By hybrid work I mean a combination of remote and in-office work, virtual and physical, etc. The extremes have been tested. Before the pandemic it was mostly in-office work. With the pandemic its been all remote/virtual. Now many are coming to the conclusion that a balance is best, in other words, hybrid work. While the data tea leaves are still being sifted, I capture some of what I know on the subject, since I work in the space (disclosure), as well as from recent great articles.
A few renegades like Matt Mullenweg, who co-founded WordPress, was touting all-remote work as far back as the turn of the century – he calls it distributed work. Follow that link or do a search and you will find lots of reports on distributed or remote work and why it makes sense and uhm, works 😁
I’ve written about it in several posts too, under various guises:
Why “asynchronous” working is the key to efficiency (this actually links to an Economist article)
In most of them you will see that it’s not all about fully remote work. I have for instance, always given the nod to in-person effectiveness being unsurpassed. Its only when things go too far and for example, in-person meetings are called for when a virtual one will do, that I despair. But there are many cases when in-person activities benefit productivity and outcomes, especially around creativity, collaboration and innovation.
Matt Mullenweg too recognises the value of in-person activities. It’s why his company funds an all company get together from global locations, at least once a year (when they can), at great expense.
The point again is that balance is everything, as with life, which in essence is what hybrid work is all about. Work from home or virtually when it makes sense to and go into the office when that makes sense.
There is a wealth of data around sense making in the context of work and especially remote work, going back as far as Xerox’s Parc days according to this post from The Guardian: The empty office: what we lose when we work from home. The article is based on a book by Gillian Tett, Anthro-Vision: How Anthropology Can Explain Business and Life. Some choice snippets below with brief commentary.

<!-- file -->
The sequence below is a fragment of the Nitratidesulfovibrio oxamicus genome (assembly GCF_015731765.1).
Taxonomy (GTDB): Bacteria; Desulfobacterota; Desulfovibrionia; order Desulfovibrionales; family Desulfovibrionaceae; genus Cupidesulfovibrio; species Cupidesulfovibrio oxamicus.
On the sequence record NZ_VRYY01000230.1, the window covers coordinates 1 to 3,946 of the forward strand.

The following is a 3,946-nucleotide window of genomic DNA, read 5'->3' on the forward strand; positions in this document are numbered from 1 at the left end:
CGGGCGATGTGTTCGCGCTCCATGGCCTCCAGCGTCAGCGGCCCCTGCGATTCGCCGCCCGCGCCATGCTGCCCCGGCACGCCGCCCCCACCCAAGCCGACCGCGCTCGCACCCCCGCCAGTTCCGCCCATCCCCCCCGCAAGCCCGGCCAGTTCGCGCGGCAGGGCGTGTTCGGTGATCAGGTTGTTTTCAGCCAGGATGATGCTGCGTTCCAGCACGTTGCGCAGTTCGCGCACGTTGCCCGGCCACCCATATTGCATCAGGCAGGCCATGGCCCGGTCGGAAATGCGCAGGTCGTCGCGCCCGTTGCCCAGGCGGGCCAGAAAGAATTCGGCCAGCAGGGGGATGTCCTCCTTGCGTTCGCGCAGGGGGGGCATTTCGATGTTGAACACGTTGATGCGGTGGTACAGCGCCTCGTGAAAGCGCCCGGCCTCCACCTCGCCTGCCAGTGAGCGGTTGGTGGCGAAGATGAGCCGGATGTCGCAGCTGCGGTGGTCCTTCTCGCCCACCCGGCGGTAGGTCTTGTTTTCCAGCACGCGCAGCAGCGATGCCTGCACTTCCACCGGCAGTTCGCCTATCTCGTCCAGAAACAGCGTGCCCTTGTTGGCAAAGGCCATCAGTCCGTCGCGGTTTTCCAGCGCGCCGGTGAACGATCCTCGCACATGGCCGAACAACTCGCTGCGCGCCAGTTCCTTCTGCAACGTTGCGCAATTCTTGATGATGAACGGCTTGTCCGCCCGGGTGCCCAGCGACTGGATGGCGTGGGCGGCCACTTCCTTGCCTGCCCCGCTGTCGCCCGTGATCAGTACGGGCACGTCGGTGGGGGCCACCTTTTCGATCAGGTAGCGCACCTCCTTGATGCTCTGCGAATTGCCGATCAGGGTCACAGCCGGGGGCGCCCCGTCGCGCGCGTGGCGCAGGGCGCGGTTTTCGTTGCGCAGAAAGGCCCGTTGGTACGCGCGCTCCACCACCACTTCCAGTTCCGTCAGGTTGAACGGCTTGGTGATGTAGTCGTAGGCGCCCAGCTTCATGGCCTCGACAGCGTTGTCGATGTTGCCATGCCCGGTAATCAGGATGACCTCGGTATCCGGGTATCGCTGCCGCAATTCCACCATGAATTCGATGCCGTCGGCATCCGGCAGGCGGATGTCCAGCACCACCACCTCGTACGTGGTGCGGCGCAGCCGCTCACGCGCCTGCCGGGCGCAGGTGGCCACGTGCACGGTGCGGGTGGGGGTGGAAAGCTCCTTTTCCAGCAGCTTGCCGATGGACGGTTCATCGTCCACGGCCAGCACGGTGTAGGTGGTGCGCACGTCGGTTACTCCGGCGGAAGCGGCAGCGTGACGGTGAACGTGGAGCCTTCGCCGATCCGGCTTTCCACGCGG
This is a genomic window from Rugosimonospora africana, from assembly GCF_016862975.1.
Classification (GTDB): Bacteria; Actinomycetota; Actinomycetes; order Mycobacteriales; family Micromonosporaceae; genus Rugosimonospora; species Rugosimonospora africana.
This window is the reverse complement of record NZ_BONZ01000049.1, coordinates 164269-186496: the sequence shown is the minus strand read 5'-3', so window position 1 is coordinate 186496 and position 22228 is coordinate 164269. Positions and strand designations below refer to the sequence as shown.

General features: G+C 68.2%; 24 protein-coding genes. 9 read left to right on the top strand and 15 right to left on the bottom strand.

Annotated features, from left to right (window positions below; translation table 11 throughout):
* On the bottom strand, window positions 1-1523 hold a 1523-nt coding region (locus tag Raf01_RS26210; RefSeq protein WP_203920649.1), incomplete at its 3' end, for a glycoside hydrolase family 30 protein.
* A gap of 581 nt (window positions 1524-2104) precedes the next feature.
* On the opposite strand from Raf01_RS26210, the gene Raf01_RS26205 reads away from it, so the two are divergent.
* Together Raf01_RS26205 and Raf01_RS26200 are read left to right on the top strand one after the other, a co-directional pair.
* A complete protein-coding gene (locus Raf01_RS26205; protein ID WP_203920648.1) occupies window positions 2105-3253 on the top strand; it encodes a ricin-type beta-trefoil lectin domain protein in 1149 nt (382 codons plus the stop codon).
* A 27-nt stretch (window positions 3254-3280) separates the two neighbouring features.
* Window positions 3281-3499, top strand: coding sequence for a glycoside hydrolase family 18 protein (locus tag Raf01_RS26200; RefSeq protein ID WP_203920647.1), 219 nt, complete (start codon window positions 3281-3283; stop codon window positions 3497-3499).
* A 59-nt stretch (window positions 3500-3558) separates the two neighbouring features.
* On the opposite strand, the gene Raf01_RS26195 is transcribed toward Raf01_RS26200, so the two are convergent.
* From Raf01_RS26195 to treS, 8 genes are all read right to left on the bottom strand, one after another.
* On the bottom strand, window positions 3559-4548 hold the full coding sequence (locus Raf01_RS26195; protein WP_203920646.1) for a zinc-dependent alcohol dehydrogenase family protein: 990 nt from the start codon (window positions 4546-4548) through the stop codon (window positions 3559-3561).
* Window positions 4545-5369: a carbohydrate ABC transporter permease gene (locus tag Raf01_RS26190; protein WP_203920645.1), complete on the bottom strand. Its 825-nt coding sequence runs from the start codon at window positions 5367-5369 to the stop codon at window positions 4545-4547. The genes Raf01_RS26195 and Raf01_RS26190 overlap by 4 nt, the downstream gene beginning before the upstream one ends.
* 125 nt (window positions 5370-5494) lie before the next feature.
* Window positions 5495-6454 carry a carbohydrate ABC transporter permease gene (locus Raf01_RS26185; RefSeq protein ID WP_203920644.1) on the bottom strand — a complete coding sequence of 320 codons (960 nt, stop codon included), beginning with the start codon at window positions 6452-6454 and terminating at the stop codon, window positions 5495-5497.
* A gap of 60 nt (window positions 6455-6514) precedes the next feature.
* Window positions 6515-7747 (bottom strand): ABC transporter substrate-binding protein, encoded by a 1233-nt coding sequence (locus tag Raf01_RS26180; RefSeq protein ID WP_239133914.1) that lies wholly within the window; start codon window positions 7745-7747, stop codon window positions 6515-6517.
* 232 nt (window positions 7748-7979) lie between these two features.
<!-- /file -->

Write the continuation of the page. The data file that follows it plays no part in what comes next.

Humming does not sit easily with the way we imagine technology, but it highlights a crucial truth about how humans navigate the world of work, in offices, online or anywhere else: even if we think we are rational, logical creatures, we make decisions in social groups by absorbing a wide range of signals. And perhaps the best way to understand this is to employ an idea popularised by anthropologists working at companies such as Xerox during the late 20th century, and since used by Beunza and others on Wall Street: “Sense-making”.
Above is just a quick intro to where sense making fits in.
JSB knew there was an “official” answer in the office handbook: technicians were supposed to “print out 1,000 copies, sort through the output, find a few bad ones, and compare them to the diagnostic”. It sounded logical – to an engineer.
“Here is what I do,” Mr Troubleshooter told JSB, with a “disgusted” look on his face. “I walk to the trash can, tip it upside down, and look at all the copies that have been thrown away. The trash can is a filter – people keep the good copies and throw the bad ones away. So just go to the trash can … and from scanning all the bad ones, interpret what connects them all.” In short, the engineers were ignoring protocols and using a solution that worked – but one that was “invisible … and outside [the] cognitive modelling lens” of the people running the company, JSB ruefully concluded.
Great example above of how sense making works where the protagonist used it to arrive at a better solution than what the official documents suggested. One of its key ingredients is going beyond the status quo or conventional thinking. It requires a kind of subversive approach, you need to think outside of the box so you can avoid your own blind spots.
Orr quickly realised that many of the most important interactions took place in diners. Their “gossip” was weaving a wide tapestry of group knowledge, and tapping into the collective views of the group – like the IETF humming. What engineers shared at the diner was this history and context. “Diagnosis is a narrative process,” Orr said.
Another excellent point noted about sense making is in the combination of references above. The fact that sense making is at its best when its done in collaboration with others.